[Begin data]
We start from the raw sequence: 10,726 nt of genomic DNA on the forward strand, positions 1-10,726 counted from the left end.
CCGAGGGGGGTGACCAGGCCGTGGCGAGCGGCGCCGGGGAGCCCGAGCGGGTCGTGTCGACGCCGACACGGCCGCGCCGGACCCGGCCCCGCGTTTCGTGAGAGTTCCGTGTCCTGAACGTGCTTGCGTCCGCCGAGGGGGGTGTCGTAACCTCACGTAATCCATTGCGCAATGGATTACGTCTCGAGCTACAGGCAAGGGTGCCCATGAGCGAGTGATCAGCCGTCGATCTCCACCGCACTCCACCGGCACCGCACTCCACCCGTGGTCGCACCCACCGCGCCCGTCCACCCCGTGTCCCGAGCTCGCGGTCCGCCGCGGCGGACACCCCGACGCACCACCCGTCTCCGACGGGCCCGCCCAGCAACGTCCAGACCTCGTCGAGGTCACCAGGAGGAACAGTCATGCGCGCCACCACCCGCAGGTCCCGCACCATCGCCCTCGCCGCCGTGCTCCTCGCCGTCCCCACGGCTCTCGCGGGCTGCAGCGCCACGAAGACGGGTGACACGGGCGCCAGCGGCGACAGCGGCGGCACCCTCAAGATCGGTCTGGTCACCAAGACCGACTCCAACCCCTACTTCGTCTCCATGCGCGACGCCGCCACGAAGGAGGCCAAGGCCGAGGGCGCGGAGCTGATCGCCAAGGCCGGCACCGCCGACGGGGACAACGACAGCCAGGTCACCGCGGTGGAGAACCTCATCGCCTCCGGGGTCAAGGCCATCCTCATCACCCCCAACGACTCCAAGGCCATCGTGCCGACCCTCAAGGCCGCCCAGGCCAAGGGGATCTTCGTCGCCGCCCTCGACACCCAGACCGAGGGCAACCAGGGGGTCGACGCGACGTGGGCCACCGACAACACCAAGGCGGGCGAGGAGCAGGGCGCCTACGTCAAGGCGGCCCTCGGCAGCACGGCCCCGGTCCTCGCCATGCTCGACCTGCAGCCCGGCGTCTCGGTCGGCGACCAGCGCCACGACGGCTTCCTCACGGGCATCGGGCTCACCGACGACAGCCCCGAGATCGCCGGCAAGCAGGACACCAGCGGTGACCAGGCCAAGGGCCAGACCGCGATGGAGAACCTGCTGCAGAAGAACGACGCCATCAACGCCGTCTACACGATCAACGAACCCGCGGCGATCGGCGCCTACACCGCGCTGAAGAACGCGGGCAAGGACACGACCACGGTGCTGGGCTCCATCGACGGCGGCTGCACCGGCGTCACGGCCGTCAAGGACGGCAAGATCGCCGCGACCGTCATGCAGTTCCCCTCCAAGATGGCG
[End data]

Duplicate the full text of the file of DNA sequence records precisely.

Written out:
We start from the raw sequence: 10,726 nt of genomic DNA on the forward strand, positions 1-10,726 counted from the left end.
CCGAGGGGGGTGACCAGGCCGTGGCGAGCGGCGCCGGGGAGCCCGAGCGGGTCGTGTCGACGCCGACACGGCCGCGCCGGACCCGGCCCCGCGTTTCGTGAGAGTTCCGTGTCCTGAACGTGCTTGCGTCCGCCGAGGGGGGTGTCGTAACCTCACGTAATCCATTGCGCAATGGATTACGTCTCGAGCTACAGGCAAGGGTGCCCATGAGCGAGTGATCAGCCGTCGATCTCCACCGCACTCCACCGGCACCGCACTCCACCCGTGGTCGCACCCACCGCGCCCGTCCACCCCGTGTCCCGAGCTCGCGGTCCGCCGCGGCGGACACCCCGACGCACCACCCGTCTCCGACGGGCCCGCCCAGCAACGTCCAGACCTCGTCGAGGTCACCAGGAGGAACAGTCATGCGCGCCACCACCCGCAGGTCCCGCACCATCGCCCTCGCCGCCGTGCTCCTCGCCGTCCCCACGGCTCTCGCGGGCTGCAGCGCCACGAAGACGGGTGACACGGGCGCCAGCGGCGACAGCGGCGGCACCCTCAAGATCGGTCTGGTCACCAAGACCGACTCCAACCCCTACTTCGTCTCCATGCGCGACGCCGCCACGAAGGAGGCCAAGGCCGAGGGCGCGGAGCTGATCGCCAAGGCCGGCACCGCCGACGGGGACAACGACAGCCAGGTCACCGCGGTGGAGAACCTCATCGCCTCCGGGGTCAAGGCCATCCTCATCACCCCCAACGACTCCAAGGCCATCGTGCCGACCCTCAAGGCCGCCCAGGCCAAGGGGATCTTCGTCGCCGCCCTCGACACCCAGACCGAGGGCAACCAGGGGGTCGACGCGACGTGGGCCACCGACAACACCAAGGCGGGCGAGGAGCAGGGCGCCTACGTCAAGGCGGCCCTCGGCAGCACGGCCCCGGTCCTCGCCATGCTCGACCTGCAGCCCGGCGTCTCGGTCGGCGACCAGCGCCACGACGGCTTCCTCACGGGCATCGGGCTCACCGACGACAGCCCCGAGATCGCCGGCAAGCAGGACACCAGCGGTGACCAGGCCAAGGGCCAGACCGCGATGGAGAACCTGCTGCAGAAGAACGACGCCATCAACGCCGTCTACACGATCAACGAACCCGCGGCGATCGGCGCCTACACCGCGCTGAAGAACGCGGGCAAGGACACGACCACGGTGCTGGGCTCCATCGACGGCGGCTGCACCGGCGTCACGGCCGTCAAGGACGGCAAGATCGCCGCGACCGTCATGCAGTTCCCCTCCAAGATGGCG